Table 1 Baseline characteristics of Pre eMeds and Post eMeds cohorts

Following the introduction of electronic prescribing antimicrobial mean DOT was reduced by a mean 3.07 days (CI 95%, 0.47–5.67, p < 0.05). The mean LOT was reduced by 2.00 days (CI 95%, 0.42–3.57, p < 0.05). On subgroup analysis the reduction in DOT and LOT for the indication of CAP was not maintained, p = 0.123 and p = 0.145 respectively (Table 2). Additionally, no difference in the DOT or LOT for the indication of IECOPD was identified, p = 0.173 and p = 0.120 respectively. It is likely that this is secondary to underpowering upon stratification for subgroup analysis.

Table 2 Subgroup analysis Pre vs Post eMeds

Multiple classes of antimicrobials were used in both patient cohorts. There was statistically significant lower rate of benzylpenicillin (0.074 vs 0.027, [95% CI, 0.014–0.081] p = 0.0076), ciprofloxacin (0.034 vs 0.010, [95% CI, 0.002–0.046], p = 0.043) and piperacillin-tazobactam (0.092 vs 0.272, [95% CI, 0.029–0.100], p = 0.001) use in the post eMeds cohort (Table 3). There was additionally a higher rate of ceftriaxone prescription in the post eMeds cohort (0.21 vs 0.29, [95% CI, -0.144—-0.010], p = 0.024).

Table 3 DOT and LOT by pre eMeds and post eMeds for top 5 most commonly used antimicrobials

34 of 100 post eMeds patients had the AH function activated at least once during their admission. Of those 34 patients, 10 had their antimicrobial continued by the team, 12 patients had their antimicrobial intentionally discontinued by the team (as documented in patient notes), 10 patients had their IV antimicrobials changed to PO. 2 patients had either a dose of antimicrobial missed/delayed, or their regimen unintentionally ceased.

Discussion

The primary finding of this study was a reduction in overall DOT and LOT and can be reasonably hypothesized to produce a number of positive downstream effects. There is growing evidence to show that a reduction in antimicrobial use can result in a decrease in AMR, in particular within the hospital setting [16, 17]. Lower DOT/LOTs reflect reduced unnecessary use of antimicrobials and may lead to reduced antimicrobial resistance rates, reduced C. difficile infections and reduced infections due to MRSA, carbapenem resistant Pseudomonas aeruginosa and ESBL-producing enterobacterales [18]. It should be emphasized that the study did not find a significant difference in DOT and LOT specific to CAP and IECOPD individually but may be attributed to too small a sample size.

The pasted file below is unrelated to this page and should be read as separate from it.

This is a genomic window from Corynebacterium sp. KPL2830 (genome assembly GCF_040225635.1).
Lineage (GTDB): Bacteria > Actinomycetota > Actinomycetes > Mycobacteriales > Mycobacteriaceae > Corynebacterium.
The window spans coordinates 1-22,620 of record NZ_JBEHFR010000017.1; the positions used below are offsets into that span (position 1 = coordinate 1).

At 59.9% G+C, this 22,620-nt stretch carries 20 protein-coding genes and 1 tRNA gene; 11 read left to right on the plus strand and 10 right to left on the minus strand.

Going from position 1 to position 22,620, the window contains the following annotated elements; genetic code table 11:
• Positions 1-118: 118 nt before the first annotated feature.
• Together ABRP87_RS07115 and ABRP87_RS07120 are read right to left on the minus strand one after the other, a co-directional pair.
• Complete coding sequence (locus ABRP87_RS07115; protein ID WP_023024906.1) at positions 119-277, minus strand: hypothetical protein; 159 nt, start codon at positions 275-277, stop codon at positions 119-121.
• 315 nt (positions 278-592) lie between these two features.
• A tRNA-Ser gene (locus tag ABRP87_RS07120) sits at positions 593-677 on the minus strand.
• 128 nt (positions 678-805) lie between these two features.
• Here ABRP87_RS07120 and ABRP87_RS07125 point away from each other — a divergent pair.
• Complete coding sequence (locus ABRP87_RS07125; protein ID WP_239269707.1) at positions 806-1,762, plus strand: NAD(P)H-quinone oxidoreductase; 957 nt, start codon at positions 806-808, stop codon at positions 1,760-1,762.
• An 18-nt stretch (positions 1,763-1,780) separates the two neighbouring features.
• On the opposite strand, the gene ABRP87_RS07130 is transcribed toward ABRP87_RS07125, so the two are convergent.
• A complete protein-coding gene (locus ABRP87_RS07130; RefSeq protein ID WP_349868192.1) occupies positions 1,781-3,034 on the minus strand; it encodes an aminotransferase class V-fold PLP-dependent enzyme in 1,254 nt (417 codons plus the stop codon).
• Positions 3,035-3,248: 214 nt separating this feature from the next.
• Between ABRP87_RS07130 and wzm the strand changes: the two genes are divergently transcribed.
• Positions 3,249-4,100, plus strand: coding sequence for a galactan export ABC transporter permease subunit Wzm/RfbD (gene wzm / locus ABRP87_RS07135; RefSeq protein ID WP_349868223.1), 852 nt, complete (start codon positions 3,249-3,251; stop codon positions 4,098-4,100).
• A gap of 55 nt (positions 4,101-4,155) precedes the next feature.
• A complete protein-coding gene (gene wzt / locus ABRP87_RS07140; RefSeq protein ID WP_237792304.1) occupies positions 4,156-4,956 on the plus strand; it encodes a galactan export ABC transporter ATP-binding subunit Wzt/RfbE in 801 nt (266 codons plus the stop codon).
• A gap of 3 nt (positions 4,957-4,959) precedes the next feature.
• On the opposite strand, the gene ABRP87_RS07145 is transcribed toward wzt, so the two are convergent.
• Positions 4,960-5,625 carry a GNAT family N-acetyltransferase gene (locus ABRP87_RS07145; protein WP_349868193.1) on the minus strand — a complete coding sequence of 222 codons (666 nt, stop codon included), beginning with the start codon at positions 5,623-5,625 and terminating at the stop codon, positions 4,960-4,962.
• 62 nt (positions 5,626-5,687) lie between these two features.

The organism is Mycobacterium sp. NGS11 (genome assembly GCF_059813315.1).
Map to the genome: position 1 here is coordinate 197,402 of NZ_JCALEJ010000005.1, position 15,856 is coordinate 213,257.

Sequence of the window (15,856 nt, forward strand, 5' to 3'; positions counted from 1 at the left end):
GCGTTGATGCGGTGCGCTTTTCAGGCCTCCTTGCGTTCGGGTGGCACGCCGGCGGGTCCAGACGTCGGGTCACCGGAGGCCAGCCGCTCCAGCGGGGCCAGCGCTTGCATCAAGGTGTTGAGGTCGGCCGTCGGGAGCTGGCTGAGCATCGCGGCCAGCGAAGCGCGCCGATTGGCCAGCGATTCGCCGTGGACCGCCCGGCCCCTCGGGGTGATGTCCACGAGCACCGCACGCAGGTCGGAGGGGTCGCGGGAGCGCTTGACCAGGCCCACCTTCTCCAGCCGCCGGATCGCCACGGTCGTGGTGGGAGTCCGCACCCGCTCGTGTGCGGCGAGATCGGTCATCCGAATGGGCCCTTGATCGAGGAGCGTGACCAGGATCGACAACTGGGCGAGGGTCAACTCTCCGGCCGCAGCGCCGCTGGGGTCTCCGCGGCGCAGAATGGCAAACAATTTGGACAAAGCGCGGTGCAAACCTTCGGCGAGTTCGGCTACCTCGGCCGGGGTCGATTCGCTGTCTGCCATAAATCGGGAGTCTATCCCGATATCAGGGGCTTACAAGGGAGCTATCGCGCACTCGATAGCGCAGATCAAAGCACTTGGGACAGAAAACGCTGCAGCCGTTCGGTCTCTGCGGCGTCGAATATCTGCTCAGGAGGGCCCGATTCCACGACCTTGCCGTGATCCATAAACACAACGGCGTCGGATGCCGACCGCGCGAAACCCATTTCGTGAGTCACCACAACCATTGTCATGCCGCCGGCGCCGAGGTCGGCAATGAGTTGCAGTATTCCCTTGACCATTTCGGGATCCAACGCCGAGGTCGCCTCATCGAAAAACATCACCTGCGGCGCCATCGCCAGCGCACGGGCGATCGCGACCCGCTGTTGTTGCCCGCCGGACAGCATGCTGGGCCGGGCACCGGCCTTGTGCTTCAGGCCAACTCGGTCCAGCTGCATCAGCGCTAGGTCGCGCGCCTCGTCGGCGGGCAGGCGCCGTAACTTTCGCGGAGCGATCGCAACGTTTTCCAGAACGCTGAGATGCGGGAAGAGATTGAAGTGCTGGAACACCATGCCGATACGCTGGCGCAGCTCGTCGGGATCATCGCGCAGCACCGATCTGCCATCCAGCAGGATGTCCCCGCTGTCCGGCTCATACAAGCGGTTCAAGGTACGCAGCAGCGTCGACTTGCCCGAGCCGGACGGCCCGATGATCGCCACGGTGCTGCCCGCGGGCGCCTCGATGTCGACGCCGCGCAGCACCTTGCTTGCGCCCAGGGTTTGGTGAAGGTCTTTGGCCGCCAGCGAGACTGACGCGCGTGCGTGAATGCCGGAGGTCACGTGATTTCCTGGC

Of the 34 patients which received broad spectrum antimicrobials which triggered the AH, 22 (64.7%) of these either resulted in an intentional discontinuation of therapy or a de-escalation to oral antimicrobials. One meta-analysis has shown that AMS programs that look to prescribe according to guidelines (including recommended durations) and de-escalate therapy when appropriate have previously demonstrated a 35% relative risk reduction for mortality associated with guideline-adherent therapy and a 56% decrease in mortality associated with de-escalation of therapy [19].

The cost saving benefits of AMS intervention tools have been well described with AMS programs reducing antimicrobial costs by an average of 33.9% and length of stay by 8.9% [18]. The demonstrated reduction in DOT/LOTs directly reflects reduced antimicrobial use and could be attributed to the AH function prompting treating teams to consider ceasing antimicrobial therapy when indicated. Furthermore, intravenous antimicrobial therapy may often be the rate-limiting step preventing a patient’s discharge and the AH function prompting teams to consider an IV-to-oral change in antimicrobial therapy could be a contributing influence [20, 21]. Whilst it can be argued that many antimicrobials are comparatively inexpensive and a reduction in DOT/LOT may not make a sizeable difference in expenditure, many cost-saving benefits of AMS programs are found in indirect expense decreases (such as length of stay reduction, reduced side effect risk and cost of antimicrobial resistance) [18]. Direct cost savings in reduced antimicrobial use may be accounted for through specific pharmacy cost data analysis and may be an area for future investigation to account for all benefits.